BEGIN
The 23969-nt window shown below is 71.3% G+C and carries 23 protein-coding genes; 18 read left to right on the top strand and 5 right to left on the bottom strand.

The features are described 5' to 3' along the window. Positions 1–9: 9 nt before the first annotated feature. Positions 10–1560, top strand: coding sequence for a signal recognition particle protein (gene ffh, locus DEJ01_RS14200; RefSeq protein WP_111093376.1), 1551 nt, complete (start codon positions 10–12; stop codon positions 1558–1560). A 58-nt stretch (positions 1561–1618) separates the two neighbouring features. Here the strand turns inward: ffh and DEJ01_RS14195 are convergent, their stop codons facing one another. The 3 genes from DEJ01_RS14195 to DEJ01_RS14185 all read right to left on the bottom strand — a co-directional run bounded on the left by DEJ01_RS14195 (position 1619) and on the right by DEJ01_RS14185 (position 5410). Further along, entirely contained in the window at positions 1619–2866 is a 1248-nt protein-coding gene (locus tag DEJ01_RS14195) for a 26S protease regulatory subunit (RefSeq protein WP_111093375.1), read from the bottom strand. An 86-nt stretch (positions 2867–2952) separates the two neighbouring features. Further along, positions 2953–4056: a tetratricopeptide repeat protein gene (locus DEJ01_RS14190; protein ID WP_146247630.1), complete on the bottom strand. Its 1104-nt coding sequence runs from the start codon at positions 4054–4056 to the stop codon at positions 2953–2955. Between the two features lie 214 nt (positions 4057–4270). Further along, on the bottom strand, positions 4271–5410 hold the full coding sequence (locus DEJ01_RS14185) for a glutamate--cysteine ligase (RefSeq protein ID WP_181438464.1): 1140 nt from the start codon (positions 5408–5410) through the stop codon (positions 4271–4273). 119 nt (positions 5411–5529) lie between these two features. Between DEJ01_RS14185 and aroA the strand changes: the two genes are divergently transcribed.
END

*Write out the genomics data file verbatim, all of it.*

The 23969-nt window shown below is 71.3% G+C and carries 23 protein-coding genes; 18 read left to right on the top strand and 5 right to left on the bottom strand.

The features are described 5' to 3' along the window. Positions 1–9: 9 nt before the first annotated feature. Positions 10–1560, top strand: coding sequence for a signal recognition particle protein (gene ffh, locus DEJ01_RS14200; RefSeq protein WP_111093376.1), 1551 nt, complete (start codon positions 10–12; stop codon positions 1558–1560). A 58-nt stretch (positions 1561–1618) separates the two neighbouring features. Here the strand turns inward: ffh and DEJ01_RS14195 are convergent, their stop codons facing one another. The 3 genes from DEJ01_RS14195 to DEJ01_RS14185 all read right to left on the bottom strand — a co-directional run bounded on the left by DEJ01_RS14195 (position 1619) and on the right by DEJ01_RS14185 (position 5410). Further along, entirely contained in the window at positions 1619–2866 is a 1248-nt protein-coding gene (locus tag DEJ01_RS14195) for a 26S protease regulatory subunit (RefSeq protein WP_111093375.1), read from the bottom strand. An 86-nt stretch (positions 2867–2952) separates the two neighbouring features. Further along, positions 2953–4056: a tetratricopeptide repeat protein gene (locus DEJ01_RS14190; protein ID WP_146247630.1), complete on the bottom strand. Its 1104-nt coding sequence runs from the start codon at positions 4054–4056 to the stop codon at positions 2953–2955. Between the two features lie 214 nt (positions 4057–4270). Further along, on the bottom strand, positions 4271–5410 hold the full coding sequence (locus DEJ01_RS14185) for a glutamate--cysteine ligase (RefSeq protein ID WP_181438464.1): 1140 nt from the start codon (positions 5408–5410) through the stop codon (positions 4271–4273). 119 nt (positions 5411–5529) lie between these two features. Between DEJ01_RS14185 and aroA the strand changes: the two genes are divergently transcribed.